Vunjak-Novakovic’s team succeeded in growing cartilage with physiologic architecture and strength by radically changing the tissue-engineering approach.
The general approach to cartilage tissue engineering has been to place cells into a hydrogel and culture them in the presence of nutrients and growth factors and sometimes also mechanical loading. But using this technique with adult human stem cells has invariably produced mechanically weak cartilage. So Vunjak-Novakovic and her team, who have had a longstanding interest in skeletal tissue engineering, wondered if a method resembling the normal development of the skeleton could lead to a higher quality of cartilage.

 

Sarindr Bhumiratana, postdoctoral fellow in Vunjak-Novakovic’s Laboratory for Stem Cells and Tissue Engineering, came up with a new approach: inducing the mesenchymal stem cells to undergo a condensation stage as they do in the body before starting to make cartilage. He discovered that this simple but major departure from how things were usually? being done resulted in a quality of human cartilage not seen before.

 

Gerard Ateshian, Andrew Walz Professor of Mechanical Engineering, professor of biomedical engineering, and chair of the Department of Mechanical Engineering, and his PhD student, Sevan Oungoulian, helped perform measurements showing that the lubricative property and compressive strength — the two important functional properties — of the tissue-engineered cartilage approached those of native cartilage.
The researchers then used their method to regenerate large pieces of anatomically shaped and mechanically strong cartilage over the bone, and to repair defects in cartilage.

 

“Our whole approach to tissue engineering is biomimetic in nature, which means that our engineering designs are defined by biological principles,” Vunjak-Novakovic notes. “This approach has been effective in improving the quality of many engineered tissues — from bone to heart. Still, we were really surprised to see that our cartilage, grown by mimicking some aspects of biological development, was as strong as ‘normal’ human cartilage.”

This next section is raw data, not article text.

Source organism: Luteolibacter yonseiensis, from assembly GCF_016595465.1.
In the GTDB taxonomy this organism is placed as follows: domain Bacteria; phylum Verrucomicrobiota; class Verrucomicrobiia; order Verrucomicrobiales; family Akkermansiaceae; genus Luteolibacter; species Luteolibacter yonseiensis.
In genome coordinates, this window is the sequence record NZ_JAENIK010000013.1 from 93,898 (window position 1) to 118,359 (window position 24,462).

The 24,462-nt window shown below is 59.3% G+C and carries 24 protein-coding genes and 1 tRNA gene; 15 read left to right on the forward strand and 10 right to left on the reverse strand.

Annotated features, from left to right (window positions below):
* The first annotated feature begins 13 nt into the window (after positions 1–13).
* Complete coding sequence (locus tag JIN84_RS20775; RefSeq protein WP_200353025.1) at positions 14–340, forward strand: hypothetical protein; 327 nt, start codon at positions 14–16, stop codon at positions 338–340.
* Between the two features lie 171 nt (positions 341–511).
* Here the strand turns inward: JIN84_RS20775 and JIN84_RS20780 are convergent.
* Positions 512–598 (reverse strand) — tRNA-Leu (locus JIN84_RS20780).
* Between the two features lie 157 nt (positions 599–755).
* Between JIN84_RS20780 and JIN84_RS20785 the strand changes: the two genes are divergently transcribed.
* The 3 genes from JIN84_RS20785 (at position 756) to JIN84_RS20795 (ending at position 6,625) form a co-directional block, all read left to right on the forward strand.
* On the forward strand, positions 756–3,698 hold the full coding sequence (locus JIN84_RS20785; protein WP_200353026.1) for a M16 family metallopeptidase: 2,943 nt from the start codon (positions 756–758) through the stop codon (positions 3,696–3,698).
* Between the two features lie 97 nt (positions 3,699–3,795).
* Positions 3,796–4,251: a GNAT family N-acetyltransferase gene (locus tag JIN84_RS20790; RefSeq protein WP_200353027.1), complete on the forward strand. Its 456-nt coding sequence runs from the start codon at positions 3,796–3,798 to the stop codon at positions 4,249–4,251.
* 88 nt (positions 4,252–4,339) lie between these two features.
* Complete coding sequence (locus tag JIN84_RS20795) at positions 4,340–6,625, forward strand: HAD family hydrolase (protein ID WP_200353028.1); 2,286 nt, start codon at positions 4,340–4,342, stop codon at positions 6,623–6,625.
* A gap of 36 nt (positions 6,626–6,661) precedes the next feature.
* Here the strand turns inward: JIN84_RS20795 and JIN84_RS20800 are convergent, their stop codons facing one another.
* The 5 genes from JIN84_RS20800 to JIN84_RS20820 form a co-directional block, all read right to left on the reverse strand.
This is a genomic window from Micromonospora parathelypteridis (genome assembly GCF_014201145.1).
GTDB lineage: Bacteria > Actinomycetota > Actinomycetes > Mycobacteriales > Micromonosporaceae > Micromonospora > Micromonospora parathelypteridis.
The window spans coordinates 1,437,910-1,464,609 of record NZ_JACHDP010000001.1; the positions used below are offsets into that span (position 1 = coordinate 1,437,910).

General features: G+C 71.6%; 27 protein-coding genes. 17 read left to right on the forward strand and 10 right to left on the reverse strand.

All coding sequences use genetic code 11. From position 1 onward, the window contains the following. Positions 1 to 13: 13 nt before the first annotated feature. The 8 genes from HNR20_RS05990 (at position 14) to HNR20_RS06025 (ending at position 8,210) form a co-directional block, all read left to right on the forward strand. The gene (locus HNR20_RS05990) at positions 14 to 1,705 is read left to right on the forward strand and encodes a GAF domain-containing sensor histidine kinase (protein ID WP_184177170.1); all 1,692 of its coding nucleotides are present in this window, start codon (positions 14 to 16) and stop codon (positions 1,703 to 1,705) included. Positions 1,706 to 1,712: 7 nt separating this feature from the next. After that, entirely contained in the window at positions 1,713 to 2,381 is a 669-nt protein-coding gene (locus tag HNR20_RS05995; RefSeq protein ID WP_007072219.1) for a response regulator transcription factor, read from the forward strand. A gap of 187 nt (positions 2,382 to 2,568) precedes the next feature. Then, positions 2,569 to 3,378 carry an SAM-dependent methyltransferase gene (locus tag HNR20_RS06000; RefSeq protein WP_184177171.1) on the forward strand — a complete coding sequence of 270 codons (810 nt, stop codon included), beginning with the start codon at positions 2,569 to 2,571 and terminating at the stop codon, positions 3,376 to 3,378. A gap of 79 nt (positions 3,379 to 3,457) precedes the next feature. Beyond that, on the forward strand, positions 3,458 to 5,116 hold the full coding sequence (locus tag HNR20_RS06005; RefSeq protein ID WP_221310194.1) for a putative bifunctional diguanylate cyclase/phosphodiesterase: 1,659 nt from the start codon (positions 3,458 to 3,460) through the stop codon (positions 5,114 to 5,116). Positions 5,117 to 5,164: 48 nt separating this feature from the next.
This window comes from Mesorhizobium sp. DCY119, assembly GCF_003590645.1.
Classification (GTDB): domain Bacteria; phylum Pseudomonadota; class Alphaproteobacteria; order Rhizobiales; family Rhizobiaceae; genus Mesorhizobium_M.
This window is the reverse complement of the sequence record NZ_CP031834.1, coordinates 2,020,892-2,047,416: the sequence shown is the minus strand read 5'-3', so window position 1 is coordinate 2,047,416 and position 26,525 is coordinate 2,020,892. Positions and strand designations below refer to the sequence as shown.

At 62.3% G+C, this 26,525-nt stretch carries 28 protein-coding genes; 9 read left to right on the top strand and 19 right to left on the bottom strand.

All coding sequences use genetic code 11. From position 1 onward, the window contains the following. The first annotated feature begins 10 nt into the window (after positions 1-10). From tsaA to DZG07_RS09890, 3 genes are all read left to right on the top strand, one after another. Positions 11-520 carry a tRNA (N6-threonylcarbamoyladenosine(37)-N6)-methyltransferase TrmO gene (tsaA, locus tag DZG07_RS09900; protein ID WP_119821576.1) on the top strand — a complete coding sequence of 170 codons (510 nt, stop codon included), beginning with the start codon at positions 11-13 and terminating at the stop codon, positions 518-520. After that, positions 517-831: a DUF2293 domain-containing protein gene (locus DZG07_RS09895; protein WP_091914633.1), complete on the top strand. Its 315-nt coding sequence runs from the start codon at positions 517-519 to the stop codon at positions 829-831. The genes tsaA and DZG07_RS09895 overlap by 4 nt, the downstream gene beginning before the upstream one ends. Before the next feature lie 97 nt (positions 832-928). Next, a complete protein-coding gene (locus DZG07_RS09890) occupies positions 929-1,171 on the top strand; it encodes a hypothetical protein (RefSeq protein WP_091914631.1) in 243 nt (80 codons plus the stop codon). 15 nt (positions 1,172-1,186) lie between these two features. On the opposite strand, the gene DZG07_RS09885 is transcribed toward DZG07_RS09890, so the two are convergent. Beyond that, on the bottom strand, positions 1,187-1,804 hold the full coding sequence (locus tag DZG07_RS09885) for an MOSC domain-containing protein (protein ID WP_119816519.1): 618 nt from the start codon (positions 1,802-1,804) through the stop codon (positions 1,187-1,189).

The team plans next to test whether the engineered cartilage tissue maintains its structure and long-term function when implanted into a defect.

 

“This is a very exciting time for tissue engineers,” says Vunjak-Novakovic. “Stem cells are transforming the future of medicine, offering ways to overcome some of the human body’s fundamental limitations. We bioengineers are now working with stem cell scientists and clinicians to develop technologies that will make this dream possible. This project is a wonderful example that we need to ‘think as a cell’ to find out how exactly to coax the cells into making a functional human tissue of a specific kind. It’s emblematic of the progress being driven by the exceptional young talent we have among our postdocs and students at Columbia Engineering.”

 

Source:  sciencedaily.com

Gasoline made from thin air

Engineers create gasoline from thin air:

 British engineers create gasoline from thin air


British engineers create gasoline from thin air

Experts hailed the breakthrough as a potential “game-changer” as scientists seek to solve the world’s energy crisis. The small company from the north England has developed “air capture” technology which creates synthetic petrol with only air and electricity. Company chiefs say they have produced five litres of petrol in less than three months at a small refinery in Stockton-on-Tees, Teesside by removing carbon dioxide from the atmosphere. They now hope to build a large plant generating more than a tonne of petrol per day within two years – and a REFINERY size operation within the next 15 years. The fuel works in any petrol tank and promises to be “completely carbon neutral” so long as renewable energy is used to provide the electricity. The technology, pioneered by company Air Fuel Synthesis, was presented to a London engineering conference this week. It mixes sodium hydroxide with carbon dioxide before zapping the resulting sodium carbonate with electricity, to form pure carbon dioxide. At the same time, hydrogen is produced by electrolysing water vapour captured with a dehumidifier.

 

Scientists hope it could help solve the energy crisis

Breakthrough … scientists hope it could help solve the energy crisis

The carbon dioxide and hydrogen are then used to produce methanol which in turn is passed through a gasoline fuel reactor, creating petrol. The £1.1m project has been in development for the past two years and is being funded by a group of anonymous philanthropists. They unnamed sponsors hope it could prove to be a lucrative way of creating renewable energy. Stephen Tetlow, the Institution of Mechanical Engineers chief executive, hailed the breakthrough as “truly groundbreaking”. “It has the potential to become a great British success story, which opens up a crucial opportunity to reduce carbon emissions,” he said. “It also has the potential to reduce our exposure to an increasingly volatile global energy market.”